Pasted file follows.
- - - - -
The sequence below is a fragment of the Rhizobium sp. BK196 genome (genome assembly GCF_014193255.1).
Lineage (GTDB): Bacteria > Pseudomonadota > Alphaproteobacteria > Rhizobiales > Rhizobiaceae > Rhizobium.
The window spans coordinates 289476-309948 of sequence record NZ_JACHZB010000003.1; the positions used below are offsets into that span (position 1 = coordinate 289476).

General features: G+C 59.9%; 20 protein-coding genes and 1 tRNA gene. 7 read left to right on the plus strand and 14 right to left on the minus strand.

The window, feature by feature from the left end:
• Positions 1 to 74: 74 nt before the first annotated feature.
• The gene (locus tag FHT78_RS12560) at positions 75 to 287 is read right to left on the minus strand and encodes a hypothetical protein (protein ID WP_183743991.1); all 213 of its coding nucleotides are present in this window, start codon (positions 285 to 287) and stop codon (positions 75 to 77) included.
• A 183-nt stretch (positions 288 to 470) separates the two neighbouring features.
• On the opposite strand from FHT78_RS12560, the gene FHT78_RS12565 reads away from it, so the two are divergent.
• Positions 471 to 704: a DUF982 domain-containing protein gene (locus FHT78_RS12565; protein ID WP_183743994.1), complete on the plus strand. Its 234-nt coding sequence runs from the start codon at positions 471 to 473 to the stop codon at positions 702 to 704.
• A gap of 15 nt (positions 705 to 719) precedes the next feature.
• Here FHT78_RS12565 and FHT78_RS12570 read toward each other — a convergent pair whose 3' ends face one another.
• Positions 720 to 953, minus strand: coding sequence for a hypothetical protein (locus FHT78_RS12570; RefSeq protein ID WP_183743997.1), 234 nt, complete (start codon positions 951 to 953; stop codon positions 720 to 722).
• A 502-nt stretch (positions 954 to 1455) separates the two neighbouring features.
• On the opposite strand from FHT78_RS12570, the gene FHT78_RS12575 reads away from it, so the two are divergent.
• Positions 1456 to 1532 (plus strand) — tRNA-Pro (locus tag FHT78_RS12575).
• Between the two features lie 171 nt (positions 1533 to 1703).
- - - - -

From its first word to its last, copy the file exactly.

The sequence below is a fragment of the Rhizobium sp. BK196 genome (genome assembly GCF_014193255.1).
Lineage (GTDB): Bacteria > Pseudomonadota > Alphaproteobacteria > Rhizobiales > Rhizobiaceae > Rhizobium.
The window spans coordinates 289476-309948 of sequence record NZ_JACHZB010000003.1; the positions used below are offsets into that span (position 1 = coordinate 289476).

General features: G+C 59.9%; 20 protein-coding genes and 1 tRNA gene. 7 read left to right on the plus strand and 14 right to left on the minus strand.

The window, feature by feature from the left end:
• Positions 1 to 74: 74 nt before the first annotated feature.
• The gene (locus tag FHT78_RS12560) at positions 75 to 287 is read right to left on the minus strand and encodes a hypothetical protein (protein ID WP_183743991.1); all 213 of its coding nucleotides are present in this window, start codon (positions 285 to 287) and stop codon (positions 75 to 77) included.
• A 183-nt stretch (positions 288 to 470) separates the two neighbouring features.
• On the opposite strand from FHT78_RS12560, the gene FHT78_RS12565 reads away from it, so the two are divergent.
• Positions 471 to 704: a DUF982 domain-containing protein gene (locus FHT78_RS12565; protein ID WP_183743994.1), complete on the plus strand. Its 234-nt coding sequence runs from the start codon at positions 471 to 473 to the stop codon at positions 702 to 704.
• A gap of 15 nt (positions 705 to 719) precedes the next feature.
• Here FHT78_RS12565 and FHT78_RS12570 read toward each other — a convergent pair whose 3' ends face one another.
• Positions 720 to 953, minus strand: coding sequence for a hypothetical protein (locus FHT78_RS12570; RefSeq protein ID WP_183743997.1), 234 nt, complete (start codon positions 951 to 953; stop codon positions 720 to 722).
• A 502-nt stretch (positions 954 to 1455) separates the two neighbouring features.
• On the opposite strand from FHT78_RS12570, the gene FHT78_RS12575 reads away from it, so the two are divergent.
• Positions 1456 to 1532 (plus strand) — tRNA-Pro (locus tag FHT78_RS12575).
• Between the two features lie 171 nt (positions 1533 to 1703).